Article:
Wednesday, February 20, 2019

Surviving to Adapt

Like every child ever, Nate loves video games. Unfortunately, his options are limited to a select few iPad games that allow limited touch input for gameplay.

Thankfully, Microsoft has released something they call the Adaptive Controller, which has the potential to open many new pixelated doors for Nate. I’m sure you’ve all seen the commercials by now.  But, this entry comes at a steep cost, but not from Microsoft. And this brings us to the cost of accessibility. We’ll get back to this in a minute. First some history.

There was a time, from about 2011 until 2015 where Annie and I felt like all we could do was survive.

We were trying to learn how to care for Nate with his new condition and every week seemed to bring some new horror.

This is the cover to Nate's latest rap album
Eventually, things evened out and we began to think about how we could do things differently, better, more organized. Now, instead of wondering how we will get the day, I now wonder why Google seems to think I am so interested in El Chapo's wife and mistress. I clicked on one article about El Chapo's accountant like 3 months ago and now I can't go a day without Google pushing me a story about his wife.

Part of this new-found ability to think more proactively about life is the question of accessibility for Nate. And let me tell you, it's not easy, or cheap

I don't know if it's because the places that make accessibility equipment have such a small market that they need to have eye-watering prices to survive or whether it's because it's usually an insurer paying so prices can be higher or whether they know people need these things and have nowhere else to go, but accessibility is hilariously expensive. And when I say hilarious, I actually mean rage-inducing.

The bright side is Nate IS able to live a normal life in many ways. He plays with toys and in fact, playing with toys is even good exercise for him. We go to the movies:

He rolls his eyes and hates taking memorable pictures that we could have cherished forever if he would JUST LOOK AT THE CAMERA!

He even likes to go out in the rain and drive through puddles. Until the it rains too much and he has to wear the blue poncho. Sometimes it's fun to make him wear it anyway. He super loves it.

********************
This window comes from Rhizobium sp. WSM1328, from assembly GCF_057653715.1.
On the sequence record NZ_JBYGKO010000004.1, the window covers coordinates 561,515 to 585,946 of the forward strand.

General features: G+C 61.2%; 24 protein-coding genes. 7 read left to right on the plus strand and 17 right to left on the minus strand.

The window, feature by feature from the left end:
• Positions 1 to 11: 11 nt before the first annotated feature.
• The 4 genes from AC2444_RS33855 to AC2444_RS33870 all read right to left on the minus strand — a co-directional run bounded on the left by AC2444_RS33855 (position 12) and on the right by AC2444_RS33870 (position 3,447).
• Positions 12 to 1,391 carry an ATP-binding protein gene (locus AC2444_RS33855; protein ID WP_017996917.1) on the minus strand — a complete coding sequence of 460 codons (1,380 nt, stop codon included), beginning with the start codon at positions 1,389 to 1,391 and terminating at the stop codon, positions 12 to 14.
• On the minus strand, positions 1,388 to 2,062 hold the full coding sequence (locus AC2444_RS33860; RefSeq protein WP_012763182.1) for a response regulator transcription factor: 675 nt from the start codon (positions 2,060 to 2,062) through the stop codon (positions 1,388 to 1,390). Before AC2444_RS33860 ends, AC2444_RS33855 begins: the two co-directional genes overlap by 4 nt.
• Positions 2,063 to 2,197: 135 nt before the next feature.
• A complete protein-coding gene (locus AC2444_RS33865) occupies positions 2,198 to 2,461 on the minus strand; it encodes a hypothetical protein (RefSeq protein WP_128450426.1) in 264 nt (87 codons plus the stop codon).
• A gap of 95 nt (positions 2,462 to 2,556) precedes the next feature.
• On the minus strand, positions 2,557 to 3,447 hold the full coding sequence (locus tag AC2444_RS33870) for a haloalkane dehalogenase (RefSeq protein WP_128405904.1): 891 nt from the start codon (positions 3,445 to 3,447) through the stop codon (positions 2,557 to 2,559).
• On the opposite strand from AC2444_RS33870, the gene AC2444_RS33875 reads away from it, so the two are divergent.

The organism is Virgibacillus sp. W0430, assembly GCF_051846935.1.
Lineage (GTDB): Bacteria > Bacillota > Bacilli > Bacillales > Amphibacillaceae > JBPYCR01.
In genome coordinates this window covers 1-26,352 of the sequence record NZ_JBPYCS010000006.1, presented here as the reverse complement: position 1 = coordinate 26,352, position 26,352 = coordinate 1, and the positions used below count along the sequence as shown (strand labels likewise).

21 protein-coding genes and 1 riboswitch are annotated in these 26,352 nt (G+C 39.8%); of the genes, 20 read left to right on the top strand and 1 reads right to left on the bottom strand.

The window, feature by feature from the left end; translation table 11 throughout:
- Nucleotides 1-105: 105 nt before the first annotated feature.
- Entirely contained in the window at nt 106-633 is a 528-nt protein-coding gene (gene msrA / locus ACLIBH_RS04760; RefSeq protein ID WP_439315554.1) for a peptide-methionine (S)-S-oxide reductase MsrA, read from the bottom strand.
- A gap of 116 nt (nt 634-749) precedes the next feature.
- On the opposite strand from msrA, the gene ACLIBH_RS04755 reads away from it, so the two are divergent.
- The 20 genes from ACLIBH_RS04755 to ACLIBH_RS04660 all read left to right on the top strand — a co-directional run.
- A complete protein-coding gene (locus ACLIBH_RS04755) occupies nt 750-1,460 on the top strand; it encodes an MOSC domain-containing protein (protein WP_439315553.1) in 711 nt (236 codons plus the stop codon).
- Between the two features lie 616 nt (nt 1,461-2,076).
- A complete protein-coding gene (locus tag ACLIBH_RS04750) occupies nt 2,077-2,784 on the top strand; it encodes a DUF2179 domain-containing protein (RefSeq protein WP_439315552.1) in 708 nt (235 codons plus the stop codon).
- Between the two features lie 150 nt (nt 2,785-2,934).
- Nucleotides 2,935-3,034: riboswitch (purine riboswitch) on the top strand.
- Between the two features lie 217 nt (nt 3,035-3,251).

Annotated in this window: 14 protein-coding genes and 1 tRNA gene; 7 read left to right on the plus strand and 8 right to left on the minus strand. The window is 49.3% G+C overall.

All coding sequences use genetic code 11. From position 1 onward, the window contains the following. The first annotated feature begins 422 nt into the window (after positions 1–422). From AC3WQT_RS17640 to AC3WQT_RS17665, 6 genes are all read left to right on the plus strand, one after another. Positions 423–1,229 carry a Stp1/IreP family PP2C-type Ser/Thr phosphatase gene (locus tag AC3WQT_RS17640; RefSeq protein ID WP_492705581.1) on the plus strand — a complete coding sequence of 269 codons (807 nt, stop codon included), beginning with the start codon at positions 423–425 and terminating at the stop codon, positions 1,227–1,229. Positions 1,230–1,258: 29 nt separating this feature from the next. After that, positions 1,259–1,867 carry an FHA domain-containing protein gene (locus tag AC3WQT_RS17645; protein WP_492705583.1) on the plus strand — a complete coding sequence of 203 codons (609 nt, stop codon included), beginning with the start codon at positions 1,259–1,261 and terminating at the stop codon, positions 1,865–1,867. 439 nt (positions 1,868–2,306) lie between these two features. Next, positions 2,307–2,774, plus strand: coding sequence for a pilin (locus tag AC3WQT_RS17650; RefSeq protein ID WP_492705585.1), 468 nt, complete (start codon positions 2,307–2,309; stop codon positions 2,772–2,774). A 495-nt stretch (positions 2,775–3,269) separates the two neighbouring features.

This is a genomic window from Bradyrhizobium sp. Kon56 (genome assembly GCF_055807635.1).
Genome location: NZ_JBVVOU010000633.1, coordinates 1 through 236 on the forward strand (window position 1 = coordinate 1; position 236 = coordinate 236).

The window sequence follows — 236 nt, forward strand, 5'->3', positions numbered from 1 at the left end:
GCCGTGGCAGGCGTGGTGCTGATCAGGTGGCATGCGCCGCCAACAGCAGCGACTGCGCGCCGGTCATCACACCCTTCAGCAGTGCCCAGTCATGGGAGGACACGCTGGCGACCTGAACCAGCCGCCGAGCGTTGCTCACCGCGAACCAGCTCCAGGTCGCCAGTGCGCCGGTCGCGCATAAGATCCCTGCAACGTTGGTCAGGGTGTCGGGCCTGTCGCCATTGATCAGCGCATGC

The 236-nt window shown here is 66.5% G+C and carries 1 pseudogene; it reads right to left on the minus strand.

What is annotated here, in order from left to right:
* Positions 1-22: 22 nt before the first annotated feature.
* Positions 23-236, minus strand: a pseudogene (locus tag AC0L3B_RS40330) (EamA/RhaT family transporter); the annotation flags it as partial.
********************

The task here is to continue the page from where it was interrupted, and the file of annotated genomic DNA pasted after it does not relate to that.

Back to video games: This year Microsoft released an Adaptive Controller for their Xbox. This controller is a hub that allows people to plug in non-traditional (to video games) input devices like; mouth switch, foot peddles, single large buttons, accessible joysticks etc...that disabled people often use day to day.  This allows them to play games with these devices and configurations built for their disabilities in lieu of a traditional game controller.

Frankly, it was a surprising move from Microsoft but super amazing.

This device is actually not that expensive, but what is expensive are the specialty buttons, joysticks, and switches that you need to buy from specialty vendors. I kid you not, one place charges $60 for a button. That’s right, you heard me correctly.  I said button, not piece of Ikea furniture

With how weak Nate is, we would need two joysticks and something like 4-6 buttons. So, I decided to make my own buttons and wire it all up. I know nothing about how to do this and it was aggravating for awhile. It was a steep learning curve. The upside is,  the whole thing, dozens of buttons and two joysticks, cost me less than the price of one button from the disability place.

I’m still troubleshooting some issues and putting the finishing touches on it but it should be ready soon. Nate and I will be able to play video games together. We are very excited. 

But this is a constant in our lives and we won’t often be able find less expensive work-arounds. His toilet seat for example cost more than twice as much as his iPad.  

But, BUT! Nate has been able to do so much more than I thought he would have been able to 6 years ago and the essentials that Nate needs for adaptability are always covered by healthcare. For everything else, we'll just keep figuring it out. 

He has major obstacles in his life and things are often difficult but loves to talk about how happy his life is and how he has the best life. So, you know, there's that.

Look at this kid go. 

1 comment:

  1. Love this Scott!! Nate is THE BEST. And I am way impressed with your engineering skills. Well done! Cannot wait for Nate to be able to play that game with realistic looking horse that can do unrealistic moves! Love you guys!